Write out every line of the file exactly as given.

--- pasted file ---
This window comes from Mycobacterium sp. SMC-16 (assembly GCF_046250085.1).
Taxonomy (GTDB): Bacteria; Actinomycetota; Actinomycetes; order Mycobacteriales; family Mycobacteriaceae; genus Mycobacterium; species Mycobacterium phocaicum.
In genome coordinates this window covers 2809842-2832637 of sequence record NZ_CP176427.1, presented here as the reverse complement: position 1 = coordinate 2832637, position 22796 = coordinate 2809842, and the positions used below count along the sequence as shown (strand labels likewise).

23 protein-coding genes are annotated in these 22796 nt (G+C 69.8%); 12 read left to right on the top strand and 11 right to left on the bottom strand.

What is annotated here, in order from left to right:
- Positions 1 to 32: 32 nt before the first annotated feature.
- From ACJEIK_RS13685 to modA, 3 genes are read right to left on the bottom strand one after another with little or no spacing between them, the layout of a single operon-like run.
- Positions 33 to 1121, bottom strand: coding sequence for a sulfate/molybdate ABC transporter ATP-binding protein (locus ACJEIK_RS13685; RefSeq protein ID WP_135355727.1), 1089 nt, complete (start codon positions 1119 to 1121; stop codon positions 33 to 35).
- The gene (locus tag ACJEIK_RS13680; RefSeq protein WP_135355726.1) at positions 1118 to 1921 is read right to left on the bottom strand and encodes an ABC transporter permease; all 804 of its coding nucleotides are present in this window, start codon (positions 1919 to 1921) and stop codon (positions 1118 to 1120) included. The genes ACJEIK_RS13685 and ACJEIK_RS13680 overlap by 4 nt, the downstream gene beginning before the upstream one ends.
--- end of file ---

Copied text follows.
This window comes from Mycobacterium sp. SMC-16 (assembly GCF_046250085.1).
Taxonomy (GTDB): Bacteria; Actinomycetota; Actinomycetes; order Mycobacteriales; family Mycobacteriaceae; genus Mycobacterium; species Mycobacterium phocaicum.
In genome coordinates this window covers 2809842-2832637 of sequence record NZ_CP176427.1, presented here as the reverse complement: position 1 = coordinate 2832637, position 22796 = coordinate 2809842, and the positions used below count along the sequence as shown (strand labels likewise).

23 protein-coding genes are annotated in these 22796 nt (G+C 69.8%); 12 read left to right on the top strand and 11 right to left on the bottom strand.

What is annotated here, in order from left to right:
- Positions 1 to 32: 32 nt before the first annotated feature.
- From ACJEIK_RS13685 to modA, 3 genes are read right to left on the bottom strand one after another with little or no spacing between them, the layout of a single operon-like run.
- Positions 33 to 1121, bottom strand: coding sequence for a sulfate/molybdate ABC transporter ATP-binding protein (locus ACJEIK_RS13685; RefSeq protein ID WP_135355727.1), 1089 nt, complete (start codon positions 1119 to 1121; stop codon positions 33 to 35).
- The gene (locus tag ACJEIK_RS13680; RefSeq protein WP_135355726.1) at positions 1118 to 1921 is read right to left on the bottom strand and encodes an ABC transporter permease; all 804 of its coding nucleotides are present in this window, start codon (positions 1919 to 1921) and stop codon (positions 1118 to 1120) included. The genes ACJEIK_RS13685 and ACJEIK_RS13680 overlap by 4 nt, the downstream gene beginning before the upstream one ends.